After 9 speeches, the tenth one was to inspire my audience. I have selected the imaginary situation where I appointed to join and lead a kindness committee at my company. The title of the speech: One coffee at a time. Having only finished the speech the night before, I was nervous for not learning the speech by heart. I faltered a couple of times and glanced at my notes, but it went relatively well. Here's the speech:

Have you ever wanted to scream at a coworker in the course of the day? Or fought the urge to throw something at them? This happens to me way more often than I would like to admit. Sometimes I snap at them or I let out exasperated sighs. Then I feel guilty about not being patient and kind. This is what motivated me to join and lead the Kindness committee.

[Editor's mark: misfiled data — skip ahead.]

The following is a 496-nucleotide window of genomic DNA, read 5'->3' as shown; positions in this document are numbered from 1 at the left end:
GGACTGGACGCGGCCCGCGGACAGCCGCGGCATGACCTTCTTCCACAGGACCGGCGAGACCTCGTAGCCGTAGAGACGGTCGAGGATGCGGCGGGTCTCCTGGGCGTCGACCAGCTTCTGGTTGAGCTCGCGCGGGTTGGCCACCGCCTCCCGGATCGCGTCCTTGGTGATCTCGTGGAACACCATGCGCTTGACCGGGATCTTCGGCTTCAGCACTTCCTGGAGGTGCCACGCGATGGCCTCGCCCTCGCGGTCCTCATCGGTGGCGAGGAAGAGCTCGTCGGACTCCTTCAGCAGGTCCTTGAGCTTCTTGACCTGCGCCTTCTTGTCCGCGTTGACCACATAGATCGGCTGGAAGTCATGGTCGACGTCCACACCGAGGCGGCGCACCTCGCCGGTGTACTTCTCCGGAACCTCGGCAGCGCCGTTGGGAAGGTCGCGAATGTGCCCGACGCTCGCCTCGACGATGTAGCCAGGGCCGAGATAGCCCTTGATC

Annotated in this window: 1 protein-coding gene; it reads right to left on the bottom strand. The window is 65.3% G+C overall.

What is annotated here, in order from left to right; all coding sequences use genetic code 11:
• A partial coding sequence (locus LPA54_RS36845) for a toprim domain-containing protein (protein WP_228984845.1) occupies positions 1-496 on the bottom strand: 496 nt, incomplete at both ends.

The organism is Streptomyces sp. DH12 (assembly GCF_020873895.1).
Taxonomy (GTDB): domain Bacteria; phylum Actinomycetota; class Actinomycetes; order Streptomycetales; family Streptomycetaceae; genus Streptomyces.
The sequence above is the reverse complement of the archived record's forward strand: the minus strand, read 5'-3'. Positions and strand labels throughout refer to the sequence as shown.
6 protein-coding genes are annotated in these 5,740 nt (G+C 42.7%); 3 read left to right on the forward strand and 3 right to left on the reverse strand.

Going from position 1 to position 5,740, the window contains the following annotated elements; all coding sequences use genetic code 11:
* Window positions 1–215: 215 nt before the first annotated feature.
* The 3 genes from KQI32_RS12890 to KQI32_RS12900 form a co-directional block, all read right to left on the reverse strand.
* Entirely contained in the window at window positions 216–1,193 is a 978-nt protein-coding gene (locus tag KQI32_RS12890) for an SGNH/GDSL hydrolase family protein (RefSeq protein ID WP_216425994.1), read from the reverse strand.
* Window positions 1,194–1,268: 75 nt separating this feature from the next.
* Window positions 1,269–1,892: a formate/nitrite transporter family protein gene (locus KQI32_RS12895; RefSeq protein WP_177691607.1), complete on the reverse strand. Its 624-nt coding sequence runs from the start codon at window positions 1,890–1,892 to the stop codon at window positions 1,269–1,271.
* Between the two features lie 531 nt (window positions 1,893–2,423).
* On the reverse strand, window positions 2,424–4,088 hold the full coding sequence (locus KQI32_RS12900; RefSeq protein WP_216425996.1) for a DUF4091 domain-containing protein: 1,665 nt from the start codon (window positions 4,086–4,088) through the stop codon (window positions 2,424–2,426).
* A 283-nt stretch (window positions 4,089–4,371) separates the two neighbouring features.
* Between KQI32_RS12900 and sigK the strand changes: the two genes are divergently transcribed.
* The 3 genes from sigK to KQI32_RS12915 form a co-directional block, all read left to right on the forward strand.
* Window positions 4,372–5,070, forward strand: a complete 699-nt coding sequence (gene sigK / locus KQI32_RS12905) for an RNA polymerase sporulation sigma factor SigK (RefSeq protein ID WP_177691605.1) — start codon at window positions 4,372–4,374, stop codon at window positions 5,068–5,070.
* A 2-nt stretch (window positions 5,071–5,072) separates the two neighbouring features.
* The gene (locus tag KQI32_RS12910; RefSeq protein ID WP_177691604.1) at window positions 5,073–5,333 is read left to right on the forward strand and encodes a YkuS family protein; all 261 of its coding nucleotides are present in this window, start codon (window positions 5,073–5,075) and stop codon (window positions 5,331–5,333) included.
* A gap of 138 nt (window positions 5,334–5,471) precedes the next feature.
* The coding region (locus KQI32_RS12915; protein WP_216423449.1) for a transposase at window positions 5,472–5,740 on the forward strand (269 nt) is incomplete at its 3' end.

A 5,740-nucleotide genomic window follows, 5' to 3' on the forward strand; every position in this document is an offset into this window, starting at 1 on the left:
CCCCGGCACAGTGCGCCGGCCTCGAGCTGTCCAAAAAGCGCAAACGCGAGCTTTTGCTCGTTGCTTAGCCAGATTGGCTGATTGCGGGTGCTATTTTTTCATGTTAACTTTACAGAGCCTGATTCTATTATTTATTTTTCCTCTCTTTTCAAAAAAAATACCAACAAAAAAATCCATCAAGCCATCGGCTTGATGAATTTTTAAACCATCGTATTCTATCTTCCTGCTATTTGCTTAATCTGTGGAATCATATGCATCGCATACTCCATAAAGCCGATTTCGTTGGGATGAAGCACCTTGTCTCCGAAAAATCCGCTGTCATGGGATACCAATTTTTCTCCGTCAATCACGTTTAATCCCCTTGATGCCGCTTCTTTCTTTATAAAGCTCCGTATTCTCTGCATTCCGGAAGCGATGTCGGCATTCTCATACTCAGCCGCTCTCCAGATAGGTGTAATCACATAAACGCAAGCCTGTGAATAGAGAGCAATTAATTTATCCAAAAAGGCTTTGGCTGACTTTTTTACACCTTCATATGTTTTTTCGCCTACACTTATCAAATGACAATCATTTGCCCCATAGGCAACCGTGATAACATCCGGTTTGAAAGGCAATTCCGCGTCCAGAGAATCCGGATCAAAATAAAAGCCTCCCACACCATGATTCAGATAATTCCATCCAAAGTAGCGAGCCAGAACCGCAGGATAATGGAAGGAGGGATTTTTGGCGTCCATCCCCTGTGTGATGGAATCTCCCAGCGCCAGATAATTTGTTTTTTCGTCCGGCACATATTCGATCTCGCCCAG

Fellow employees, in a world where bullying is a reality for one in every 3 students, in a world where the news reports show more atrocities around the world than good being done, in a world where kindness is almost a novelty; where are we, as a society, heading? Do you hold the door to the person behind you or do you let it flatten their nose? Do you give your seat to someone in need or feign sleep? Do you try to help your coworker out when he has a deadline or just go about completing your own tasks? If we do not practice being kind to each other, could we survive as a community? More importantly, will the next generation know what kindness is? When I asked myself these questions, I made an astounding discovery. People, like you and I, may not be intrinsically kind, but they can work at it and inspire others to do the same. How do we become kinder and make the world around us kinder?